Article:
Movie and Film Reviews (MFR) Action,Drama Dunkirk brings war to new heights

Dunkirk brings war to new heights

by Sumaita Hasan

Christopher Nolan’s ambition results in a masterful, cacophonous depiction of the quickness of war. Set against a soundtrack of constant consternation, the film’s urgent pace and colossal imagery impart a lasting impression of wartime mania.

The move is best viewed in IMAX 70mm in order to view the wondrous stretches of land and hills of seafoam. Smaller screens will arouse half the senses.

The audience is introduced to three storylines: one on the sea, one on land, and one in the sky. Young English soldier Tommy (Fionn Whitehead) is the main character on land. We first see him bring the wounded to a ship after witnessing one man, Gibson (Aneurin Barnard) bury a fellow mate. Other characters include the prominent Harry Styles, who plays Alex, and has more than just one bland delivery. Upon being denied entry, the boys shift tracks and hide in a mole. The soldiers experience more than one bombing, eventually hiding in a boat that becomes perforated with bullet holes. At one point, a brief argument ensues as the boys are again, nearly drowning (one of many instances of being neck-high in water) and most of the boys are rescued.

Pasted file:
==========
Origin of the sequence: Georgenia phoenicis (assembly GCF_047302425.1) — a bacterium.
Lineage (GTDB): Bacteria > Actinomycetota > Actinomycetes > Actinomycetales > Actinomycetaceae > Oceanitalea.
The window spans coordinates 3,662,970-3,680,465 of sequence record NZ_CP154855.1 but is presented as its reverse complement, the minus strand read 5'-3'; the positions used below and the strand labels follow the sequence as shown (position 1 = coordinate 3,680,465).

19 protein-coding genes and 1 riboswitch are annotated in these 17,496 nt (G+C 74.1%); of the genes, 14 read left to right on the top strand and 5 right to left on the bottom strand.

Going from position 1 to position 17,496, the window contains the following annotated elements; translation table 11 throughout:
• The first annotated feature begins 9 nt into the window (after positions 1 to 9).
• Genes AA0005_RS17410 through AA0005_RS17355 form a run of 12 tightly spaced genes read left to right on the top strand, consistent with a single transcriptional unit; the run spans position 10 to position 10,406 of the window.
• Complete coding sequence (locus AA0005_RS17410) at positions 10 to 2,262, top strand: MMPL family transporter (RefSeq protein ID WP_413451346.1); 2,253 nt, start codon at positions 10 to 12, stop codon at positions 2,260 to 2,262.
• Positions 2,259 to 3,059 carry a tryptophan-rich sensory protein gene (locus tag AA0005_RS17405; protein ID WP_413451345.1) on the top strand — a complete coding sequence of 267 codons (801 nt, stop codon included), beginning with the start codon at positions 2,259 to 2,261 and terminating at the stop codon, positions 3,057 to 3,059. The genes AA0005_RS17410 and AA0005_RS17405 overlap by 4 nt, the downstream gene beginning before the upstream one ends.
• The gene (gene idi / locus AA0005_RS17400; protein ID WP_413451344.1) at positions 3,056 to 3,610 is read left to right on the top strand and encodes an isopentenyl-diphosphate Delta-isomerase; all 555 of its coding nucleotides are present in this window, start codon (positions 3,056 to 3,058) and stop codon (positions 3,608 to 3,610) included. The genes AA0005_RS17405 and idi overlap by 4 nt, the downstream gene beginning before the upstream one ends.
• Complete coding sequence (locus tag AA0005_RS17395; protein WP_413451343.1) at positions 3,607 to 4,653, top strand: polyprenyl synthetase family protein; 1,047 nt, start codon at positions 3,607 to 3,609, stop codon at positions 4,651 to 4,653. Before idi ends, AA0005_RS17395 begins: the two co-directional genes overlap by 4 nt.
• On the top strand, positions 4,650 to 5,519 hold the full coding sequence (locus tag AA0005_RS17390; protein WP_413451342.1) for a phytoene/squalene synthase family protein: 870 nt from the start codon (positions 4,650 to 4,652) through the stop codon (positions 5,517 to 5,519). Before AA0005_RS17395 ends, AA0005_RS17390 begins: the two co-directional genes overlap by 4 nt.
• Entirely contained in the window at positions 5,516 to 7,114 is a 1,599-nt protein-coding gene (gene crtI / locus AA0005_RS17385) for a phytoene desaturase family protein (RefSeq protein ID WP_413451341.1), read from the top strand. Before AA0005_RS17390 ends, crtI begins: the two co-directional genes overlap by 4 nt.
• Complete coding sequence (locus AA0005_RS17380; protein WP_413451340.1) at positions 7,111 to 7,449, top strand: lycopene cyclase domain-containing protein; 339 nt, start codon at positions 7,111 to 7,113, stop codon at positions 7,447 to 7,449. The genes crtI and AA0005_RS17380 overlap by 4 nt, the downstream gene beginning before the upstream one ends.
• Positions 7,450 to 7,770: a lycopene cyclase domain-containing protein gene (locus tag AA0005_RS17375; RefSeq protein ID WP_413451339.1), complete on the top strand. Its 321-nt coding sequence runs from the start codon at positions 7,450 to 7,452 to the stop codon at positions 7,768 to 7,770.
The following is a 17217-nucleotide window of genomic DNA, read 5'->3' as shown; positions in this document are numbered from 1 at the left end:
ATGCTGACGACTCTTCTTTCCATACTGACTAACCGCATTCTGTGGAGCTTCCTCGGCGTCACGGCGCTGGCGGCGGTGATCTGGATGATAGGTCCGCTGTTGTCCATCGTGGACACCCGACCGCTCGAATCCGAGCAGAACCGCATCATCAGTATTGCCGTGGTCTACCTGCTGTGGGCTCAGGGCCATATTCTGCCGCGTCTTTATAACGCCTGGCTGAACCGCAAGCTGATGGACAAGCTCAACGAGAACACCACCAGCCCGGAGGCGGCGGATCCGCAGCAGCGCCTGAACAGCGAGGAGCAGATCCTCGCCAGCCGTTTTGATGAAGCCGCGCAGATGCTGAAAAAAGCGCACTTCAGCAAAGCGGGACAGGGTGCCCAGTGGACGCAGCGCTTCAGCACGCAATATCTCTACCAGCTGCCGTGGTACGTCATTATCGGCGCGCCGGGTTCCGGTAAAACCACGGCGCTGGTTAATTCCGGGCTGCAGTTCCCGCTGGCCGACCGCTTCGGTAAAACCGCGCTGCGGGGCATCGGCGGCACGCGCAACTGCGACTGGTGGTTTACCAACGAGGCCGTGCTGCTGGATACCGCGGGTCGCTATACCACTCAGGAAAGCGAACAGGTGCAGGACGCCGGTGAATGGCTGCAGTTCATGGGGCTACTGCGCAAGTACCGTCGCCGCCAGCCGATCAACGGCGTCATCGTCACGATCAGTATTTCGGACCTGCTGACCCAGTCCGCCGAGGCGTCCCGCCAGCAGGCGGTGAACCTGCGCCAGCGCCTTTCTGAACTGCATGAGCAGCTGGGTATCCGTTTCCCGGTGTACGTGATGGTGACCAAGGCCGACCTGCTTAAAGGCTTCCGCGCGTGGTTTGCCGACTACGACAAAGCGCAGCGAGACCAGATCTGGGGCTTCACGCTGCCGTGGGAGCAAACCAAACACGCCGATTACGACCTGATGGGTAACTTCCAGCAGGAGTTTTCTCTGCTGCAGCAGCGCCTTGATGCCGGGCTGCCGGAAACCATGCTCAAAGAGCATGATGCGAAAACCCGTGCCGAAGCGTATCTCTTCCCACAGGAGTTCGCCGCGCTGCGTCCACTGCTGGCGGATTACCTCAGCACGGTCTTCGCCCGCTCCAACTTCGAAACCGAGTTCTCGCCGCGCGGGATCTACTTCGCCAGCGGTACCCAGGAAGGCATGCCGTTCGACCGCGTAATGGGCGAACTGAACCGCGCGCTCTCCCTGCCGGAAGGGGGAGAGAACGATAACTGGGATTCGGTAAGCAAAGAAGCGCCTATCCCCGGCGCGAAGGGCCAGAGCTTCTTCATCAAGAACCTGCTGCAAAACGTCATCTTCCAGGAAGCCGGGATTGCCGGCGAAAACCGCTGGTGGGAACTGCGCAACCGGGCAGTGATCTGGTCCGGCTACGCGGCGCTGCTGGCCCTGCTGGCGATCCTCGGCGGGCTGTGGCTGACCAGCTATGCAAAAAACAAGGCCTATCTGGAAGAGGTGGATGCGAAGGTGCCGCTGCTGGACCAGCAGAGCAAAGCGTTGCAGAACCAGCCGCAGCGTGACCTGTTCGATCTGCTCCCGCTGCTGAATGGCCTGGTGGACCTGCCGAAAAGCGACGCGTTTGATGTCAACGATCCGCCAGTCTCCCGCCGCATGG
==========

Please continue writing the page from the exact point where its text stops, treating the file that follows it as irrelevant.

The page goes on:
Going back to the sea, a man and his son, along with their hand, aboard a ship set to to sail to France. They rescue a shell-shocked soldier (Cillian Murphy) who violently insists on turning the boat around to England instead of its destination: Dunkirk. The seamen play a role in bringing home soldiers swimming in pools of oil.

Finally, in the sky, fighter planes continue to drop bombs, their sudden arrival riveting audience members. Some planes are taken down, others are captured. Most of the film focuses on Tom Hardy’s eyes (he plays Farrier the pilot), which in fact deliver brilliant, steadfast looks of intent.


Though many pan the film for its lack of “heart,” the timing of war does not allow for prolonged breaks of teary despair. There is no time to stop and process much of anything: the audience is immediately thrust into an environment, running with the actors, soaring with them. That is exactly the kind of detachment survivors display and Nolan captures this and develops it into the essence of his project. The few moments of silence the film offers are perhaps the only times of relief before we come back to the unnerving realization that the war has yet to end. Even as the screen cuts to black, it’s as if we are still moving.

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